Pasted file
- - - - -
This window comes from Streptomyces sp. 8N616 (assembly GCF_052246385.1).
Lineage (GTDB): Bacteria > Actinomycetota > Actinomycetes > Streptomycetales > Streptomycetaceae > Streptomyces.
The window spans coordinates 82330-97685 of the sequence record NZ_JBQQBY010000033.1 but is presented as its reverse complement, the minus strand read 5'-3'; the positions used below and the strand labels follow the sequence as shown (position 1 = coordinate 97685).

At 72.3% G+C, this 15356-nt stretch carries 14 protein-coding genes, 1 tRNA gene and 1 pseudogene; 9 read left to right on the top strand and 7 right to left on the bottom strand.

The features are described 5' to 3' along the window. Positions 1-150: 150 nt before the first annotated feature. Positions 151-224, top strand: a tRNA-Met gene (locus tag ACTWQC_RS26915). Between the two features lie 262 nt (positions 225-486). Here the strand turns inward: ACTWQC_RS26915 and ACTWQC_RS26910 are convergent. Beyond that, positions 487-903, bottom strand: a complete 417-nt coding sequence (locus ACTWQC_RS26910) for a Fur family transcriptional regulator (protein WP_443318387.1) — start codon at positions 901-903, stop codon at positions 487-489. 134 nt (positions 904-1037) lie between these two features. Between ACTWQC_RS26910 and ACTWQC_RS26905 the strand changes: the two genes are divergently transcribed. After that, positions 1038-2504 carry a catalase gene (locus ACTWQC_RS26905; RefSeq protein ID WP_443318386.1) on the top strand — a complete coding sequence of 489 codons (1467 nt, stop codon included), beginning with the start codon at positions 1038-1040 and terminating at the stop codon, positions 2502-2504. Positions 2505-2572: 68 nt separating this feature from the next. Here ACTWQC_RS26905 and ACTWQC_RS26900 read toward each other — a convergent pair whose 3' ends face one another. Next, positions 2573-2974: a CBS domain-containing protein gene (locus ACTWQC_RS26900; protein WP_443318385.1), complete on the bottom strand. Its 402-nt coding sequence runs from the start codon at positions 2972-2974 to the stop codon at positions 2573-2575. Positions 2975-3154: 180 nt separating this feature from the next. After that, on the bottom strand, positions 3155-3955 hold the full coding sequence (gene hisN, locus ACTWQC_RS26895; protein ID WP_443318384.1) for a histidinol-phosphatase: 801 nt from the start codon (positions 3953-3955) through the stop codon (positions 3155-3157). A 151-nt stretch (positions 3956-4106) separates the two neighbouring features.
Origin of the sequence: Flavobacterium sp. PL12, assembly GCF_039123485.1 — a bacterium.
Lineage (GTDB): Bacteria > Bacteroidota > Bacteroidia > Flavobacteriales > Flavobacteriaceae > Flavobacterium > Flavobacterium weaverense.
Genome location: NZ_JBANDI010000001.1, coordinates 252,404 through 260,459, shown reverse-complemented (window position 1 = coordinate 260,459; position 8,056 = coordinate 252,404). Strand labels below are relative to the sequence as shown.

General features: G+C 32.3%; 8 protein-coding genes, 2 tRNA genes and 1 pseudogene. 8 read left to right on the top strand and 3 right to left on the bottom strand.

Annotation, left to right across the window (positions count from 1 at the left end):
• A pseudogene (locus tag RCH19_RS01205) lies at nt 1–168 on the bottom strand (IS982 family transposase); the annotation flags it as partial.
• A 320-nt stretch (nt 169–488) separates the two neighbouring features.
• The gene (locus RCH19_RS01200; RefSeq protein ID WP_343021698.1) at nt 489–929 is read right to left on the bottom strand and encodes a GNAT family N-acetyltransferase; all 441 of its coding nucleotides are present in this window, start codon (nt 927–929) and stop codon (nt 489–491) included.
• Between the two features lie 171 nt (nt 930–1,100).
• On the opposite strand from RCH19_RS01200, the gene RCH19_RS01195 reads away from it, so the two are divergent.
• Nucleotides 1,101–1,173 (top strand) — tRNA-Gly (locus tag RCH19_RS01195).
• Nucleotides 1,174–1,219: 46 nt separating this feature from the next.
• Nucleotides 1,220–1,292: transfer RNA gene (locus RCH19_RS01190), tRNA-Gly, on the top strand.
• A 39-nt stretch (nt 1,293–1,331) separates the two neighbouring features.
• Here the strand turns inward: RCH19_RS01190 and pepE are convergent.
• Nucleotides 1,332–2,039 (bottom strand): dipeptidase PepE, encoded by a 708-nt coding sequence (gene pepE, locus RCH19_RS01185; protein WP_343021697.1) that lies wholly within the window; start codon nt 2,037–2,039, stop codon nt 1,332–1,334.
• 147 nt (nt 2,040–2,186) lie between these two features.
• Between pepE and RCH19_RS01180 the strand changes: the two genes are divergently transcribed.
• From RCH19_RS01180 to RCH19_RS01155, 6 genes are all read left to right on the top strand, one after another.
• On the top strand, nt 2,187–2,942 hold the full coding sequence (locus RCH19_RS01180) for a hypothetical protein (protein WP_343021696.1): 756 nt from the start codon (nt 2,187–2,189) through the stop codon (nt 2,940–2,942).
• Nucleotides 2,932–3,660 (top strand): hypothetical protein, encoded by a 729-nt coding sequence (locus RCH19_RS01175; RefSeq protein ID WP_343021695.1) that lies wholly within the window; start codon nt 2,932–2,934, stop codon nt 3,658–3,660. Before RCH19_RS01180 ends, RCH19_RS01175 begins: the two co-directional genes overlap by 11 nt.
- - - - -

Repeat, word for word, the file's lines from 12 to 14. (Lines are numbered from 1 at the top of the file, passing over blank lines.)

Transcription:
• A 320-nt stretch (nt 169–488) separates the two neighbouring features.
• The gene (locus RCH19_RS01200; RefSeq protein ID WP_343021698.1) at nt 489–929 is read right to left on the bottom strand and encodes a GNAT family N-acetyltransferase; all 441 of its coding nucleotides are present in this window, start codon (nt 927–929) and stop codon (nt 489–491) included.
• Between the two features lie 171 nt (nt 930–1,100).